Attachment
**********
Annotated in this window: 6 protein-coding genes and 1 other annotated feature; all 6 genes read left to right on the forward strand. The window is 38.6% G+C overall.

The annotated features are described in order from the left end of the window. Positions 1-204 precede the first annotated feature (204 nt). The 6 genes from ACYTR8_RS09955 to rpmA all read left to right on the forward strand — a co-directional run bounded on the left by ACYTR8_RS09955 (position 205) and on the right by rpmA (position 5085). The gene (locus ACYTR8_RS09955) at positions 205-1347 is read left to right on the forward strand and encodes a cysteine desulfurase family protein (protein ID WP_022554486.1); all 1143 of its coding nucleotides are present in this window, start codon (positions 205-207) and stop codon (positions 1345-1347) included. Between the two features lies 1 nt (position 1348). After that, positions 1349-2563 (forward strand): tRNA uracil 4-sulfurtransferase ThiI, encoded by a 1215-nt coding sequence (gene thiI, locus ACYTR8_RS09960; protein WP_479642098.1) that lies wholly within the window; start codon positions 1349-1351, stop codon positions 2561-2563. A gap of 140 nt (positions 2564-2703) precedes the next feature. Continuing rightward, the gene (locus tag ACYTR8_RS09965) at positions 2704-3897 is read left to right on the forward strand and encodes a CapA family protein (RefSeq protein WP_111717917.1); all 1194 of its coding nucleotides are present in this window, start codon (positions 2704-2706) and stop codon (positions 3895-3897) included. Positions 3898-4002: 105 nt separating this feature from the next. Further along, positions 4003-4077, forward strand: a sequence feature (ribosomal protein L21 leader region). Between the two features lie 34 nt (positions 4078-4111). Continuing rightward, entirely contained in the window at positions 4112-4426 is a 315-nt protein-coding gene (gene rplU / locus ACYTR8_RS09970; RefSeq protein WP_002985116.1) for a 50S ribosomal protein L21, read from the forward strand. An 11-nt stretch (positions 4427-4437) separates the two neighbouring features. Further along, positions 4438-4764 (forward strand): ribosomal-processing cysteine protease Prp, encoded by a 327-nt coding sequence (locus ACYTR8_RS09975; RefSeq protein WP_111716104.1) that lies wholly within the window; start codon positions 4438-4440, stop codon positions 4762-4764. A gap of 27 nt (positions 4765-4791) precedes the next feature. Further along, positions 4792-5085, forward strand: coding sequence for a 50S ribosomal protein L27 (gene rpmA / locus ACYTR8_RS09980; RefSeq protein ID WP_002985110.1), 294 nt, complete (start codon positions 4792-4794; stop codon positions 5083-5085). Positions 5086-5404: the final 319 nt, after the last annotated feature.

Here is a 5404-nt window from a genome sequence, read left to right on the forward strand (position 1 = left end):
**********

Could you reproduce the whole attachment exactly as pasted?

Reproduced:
Annotated in this window: 6 protein-coding genes and 1 other annotated feature; all 6 genes read left to right on the forward strand. The window is 38.6% G+C overall.

The annotated features are described in order from the left end of the window. Positions 1-204 precede the first annotated feature (204 nt). The 6 genes from ACYTR8_RS09955 to rpmA all read left to right on the forward strand — a co-directional run bounded on the left by ACYTR8_RS09955 (position 205) and on the right by rpmA (position 5085). The gene (locus ACYTR8_RS09955) at positions 205-1347 is read left to right on the forward strand and encodes a cysteine desulfurase family protein (protein ID WP_022554486.1); all 1143 of its coding nucleotides are present in this window, start codon (positions 205-207) and stop codon (positions 1345-1347) included. Between the two features lies 1 nt (position 1348). After that, positions 1349-2563 (forward strand): tRNA uracil 4-sulfurtransferase ThiI, encoded by a 1215-nt coding sequence (gene thiI, locus ACYTR8_RS09960; protein WP_479642098.1) that lies wholly within the window; start codon positions 1349-1351, stop codon positions 2561-2563. A gap of 140 nt (positions 2564-2703) precedes the next feature. Continuing rightward, the gene (locus tag ACYTR8_RS09965) at positions 2704-3897 is read left to right on the forward strand and encodes a CapA family protein (RefSeq protein WP_111717917.1); all 1194 of its coding nucleotides are present in this window, start codon (positions 2704-2706) and stop codon (positions 3895-3897) included. Positions 3898-4002: 105 nt separating this feature from the next. Further along, positions 4003-4077, forward strand: a sequence feature (ribosomal protein L21 leader region). Between the two features lie 34 nt (positions 4078-4111). Continuing rightward, entirely contained in the window at positions 4112-4426 is a 315-nt protein-coding gene (gene rplU / locus ACYTR8_RS09970; RefSeq protein WP_002985116.1) for a 50S ribosomal protein L21, read from the forward strand. An 11-nt stretch (positions 4427-4437) separates the two neighbouring features. Further along, positions 4438-4764 (forward strand): ribosomal-processing cysteine protease Prp, encoded by a 327-nt coding sequence (locus ACYTR8_RS09975; RefSeq protein WP_111716104.1) that lies wholly within the window; start codon positions 4438-4440, stop codon positions 4762-4764. A gap of 27 nt (positions 4765-4791) precedes the next feature. Further along, positions 4792-5085, forward strand: coding sequence for a 50S ribosomal protein L27 (gene rpmA / locus ACYTR8_RS09980; RefSeq protein ID WP_002985110.1), 294 nt, complete (start codon positions 4792-4794; stop codon positions 5083-5085). Positions 5086-5404: the final 319 nt, after the last annotated feature.

Here is a 5404-nt window from a genome sequence, read left to right on the forward strand (position 1 = left end):